Catholic Diocese of Nashville encourages vaccinations amid moral concerns with abortion link

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NASHVILLE, Tenn. (WKRN) — Some religious leaders have concerns about the morality of the COVID-19 vaccine due to its link to fetal tissue used during the vaccine’s development.

The chairmen of two U.S. bishops committees said in a statement that the Johnson & Johnson COVID-19 vaccine “raises questions about the moral permissibility of using vaccines developed, tested, and/or produced with the help of abortion-derived cell lines.”

“Vaccination is a real and important step that we have to fight the COVID infection,” said Catholic Diocese of Nashville Communications Director Rick Musacchio. “With the real concerns that have been raised about various vaccinations, it’s important to remember that if only one is available, people should take advantage of the opportunity – we encourage that.”

MORE: ‘We’re in a better place now’, vaccines head to Tennessee despite some mismanagement

In December, the bishops shared concerns about the BioNtech and Moderna vaccines because “an abortion-derived cell line was used for testing them,” but “not used in their production.” However, the Johnson & Johnson vaccine raises “additional moral concerns” because it was “developed, tested and is produced with abortion-derived cell lines”.

The bishops said if, given the option, Catholics should use the vaccine with the least connection to abortion-derived cell lines and opt for the Pfizer or Moderna vaccines over Johnson & Johnson’s.

Vanderbilt University infectious disease expert Dr. David Aronoff said people need to also understand the cell lines used were derived from fetuses aborted in the 1970s.

“It’s important for people to know that there is no fetal tissue in the vaccine that people are receiving and that the vaccine is very very much a life-saving vaccine and is a really important part of our vaccine armamentarium against COVID-19,” said Dr. Aronoff. “Obviously if people have strong feelings against or are unwilling to get a vaccine that was developed using fetally derived tissue we’re also fortunate that there are other choices and as those choices become more available that will make it even easier for individual people to choose based on beliefs such as that.”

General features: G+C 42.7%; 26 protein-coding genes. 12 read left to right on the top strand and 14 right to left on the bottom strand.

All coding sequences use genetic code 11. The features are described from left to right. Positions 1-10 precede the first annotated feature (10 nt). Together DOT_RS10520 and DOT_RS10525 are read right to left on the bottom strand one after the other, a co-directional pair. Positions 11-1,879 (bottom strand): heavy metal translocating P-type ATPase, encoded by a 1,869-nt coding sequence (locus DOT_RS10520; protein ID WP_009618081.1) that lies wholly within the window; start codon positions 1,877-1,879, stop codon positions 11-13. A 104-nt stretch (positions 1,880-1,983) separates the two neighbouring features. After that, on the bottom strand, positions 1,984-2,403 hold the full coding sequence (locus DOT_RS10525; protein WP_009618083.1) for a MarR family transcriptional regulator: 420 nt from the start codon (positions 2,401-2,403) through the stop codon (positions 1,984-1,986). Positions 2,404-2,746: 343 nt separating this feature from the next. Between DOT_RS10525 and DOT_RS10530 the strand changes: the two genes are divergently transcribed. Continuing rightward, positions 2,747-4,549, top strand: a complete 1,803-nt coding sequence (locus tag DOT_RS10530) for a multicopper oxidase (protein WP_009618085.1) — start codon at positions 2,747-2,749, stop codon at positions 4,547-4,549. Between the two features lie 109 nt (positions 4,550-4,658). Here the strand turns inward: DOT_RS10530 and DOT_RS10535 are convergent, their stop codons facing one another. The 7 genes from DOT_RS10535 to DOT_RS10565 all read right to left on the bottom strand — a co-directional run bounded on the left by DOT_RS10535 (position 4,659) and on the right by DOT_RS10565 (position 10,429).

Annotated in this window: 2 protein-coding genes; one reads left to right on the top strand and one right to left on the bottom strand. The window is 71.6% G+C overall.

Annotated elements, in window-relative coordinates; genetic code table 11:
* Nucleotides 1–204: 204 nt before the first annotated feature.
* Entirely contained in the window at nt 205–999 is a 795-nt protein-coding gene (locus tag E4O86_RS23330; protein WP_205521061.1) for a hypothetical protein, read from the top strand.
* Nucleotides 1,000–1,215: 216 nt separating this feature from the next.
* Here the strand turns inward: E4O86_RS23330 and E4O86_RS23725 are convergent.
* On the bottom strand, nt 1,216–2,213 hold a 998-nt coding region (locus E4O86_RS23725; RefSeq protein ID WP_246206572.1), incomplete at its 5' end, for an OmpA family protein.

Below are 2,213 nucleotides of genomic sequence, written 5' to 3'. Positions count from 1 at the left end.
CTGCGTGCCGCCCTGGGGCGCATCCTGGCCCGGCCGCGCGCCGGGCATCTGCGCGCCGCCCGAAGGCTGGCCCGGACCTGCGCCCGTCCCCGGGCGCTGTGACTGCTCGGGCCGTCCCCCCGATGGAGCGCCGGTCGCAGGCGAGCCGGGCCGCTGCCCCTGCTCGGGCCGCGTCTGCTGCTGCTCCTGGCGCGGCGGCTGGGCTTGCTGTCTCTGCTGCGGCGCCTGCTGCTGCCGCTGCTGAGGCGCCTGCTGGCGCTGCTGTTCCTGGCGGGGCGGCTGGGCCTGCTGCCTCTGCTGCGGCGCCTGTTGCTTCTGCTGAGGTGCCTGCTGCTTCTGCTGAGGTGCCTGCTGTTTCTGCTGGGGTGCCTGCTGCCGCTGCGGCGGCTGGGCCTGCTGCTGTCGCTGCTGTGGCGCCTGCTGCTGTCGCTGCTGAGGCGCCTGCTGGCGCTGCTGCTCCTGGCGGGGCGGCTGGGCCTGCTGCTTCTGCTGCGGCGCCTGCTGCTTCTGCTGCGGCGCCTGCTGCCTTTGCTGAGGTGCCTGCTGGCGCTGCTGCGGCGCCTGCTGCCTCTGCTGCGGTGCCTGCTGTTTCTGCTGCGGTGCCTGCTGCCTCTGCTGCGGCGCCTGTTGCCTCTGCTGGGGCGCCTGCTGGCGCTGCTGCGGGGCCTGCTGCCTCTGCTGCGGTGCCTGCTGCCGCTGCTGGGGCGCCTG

While not disputing the church officials’ contention that an abortion-derived cell line is used in the production, Johnson & Johnson issued a statement stressing that there is no fetal tissue in its vaccine.

Johnson & Johnson’s COVID-19 vaccine is made using a harmless cold virus, called an adenovirus, the same technology it used to produce a successful Ebola vaccine. The adenovirus is grown using what’s called an immortalized cell line, and the virus then is pulled out and purified.

Mussachio said this was all part of a bigger issue.

“We encourage the pharmaceutical industry to develop medications and vaccines following moral and ethical guidelines,” Mussachio said. “Abortion is taking a life – no doubt about that. And it is always important to consider the implications of that. It is not a proper way to create even good medications under normal circumstances. This is a time to speak up and consider that and weigh those implications and making it clear that if a choice is available, one should take the choice that protects life.”

Bishop Kevin C. Rhoades, chairman of the U.S. Conference of Catholic Bishops’ (USCCB) Committee on Doctrine, and Archbishop Joseph F. Naumann, chairman of the USCCB’s Committee on Pro-Life Activities full statement:

“The approval of Johnson & Johnson’s COVID-19 vaccine for use in the United States again raises questions about the moral permissibility of using vaccines developed, tested, and/or produced with the help of abortion-derived cell lines.

“Pfizer and Moderna’s vaccines raised concerns because an abortion-derived cell line was used for testing them, but not in their production.  The Johnson & Johnson vaccine, however, was developed, tested and is produced with abortion-derived cell lines raising additional moral concerns. The Congregation for the Doctrine of the Faith has judged that ‘when ethically irreproachable Covid-19 vaccines are not available … it is morally acceptable to receive Covid-19 vaccines that have used cell lines from aborted fetuses in their research and production process.’[1] However, if one can choose among equally safe and effective COVID-19 vaccines, the vaccine with the least connection to abortion-derived cell lines should be chosen. Therefore, if one has the ability to choose a vaccine, Pfizer or Moderna’s vaccines should be chosen over Johnson & Johnson’s.  

“While we should continue to insist that pharmaceutical companies stop using abortion-derived cell lines, given the world-wide suffering that this pandemic is causing, we affirm again that being vaccinated can be an act of charity that serves the common good.”

*The Associated Press contributed to this report.

From availability to current phases, find vaccine information for every Tennessee county using News 2’s Vaccine Tracker map.

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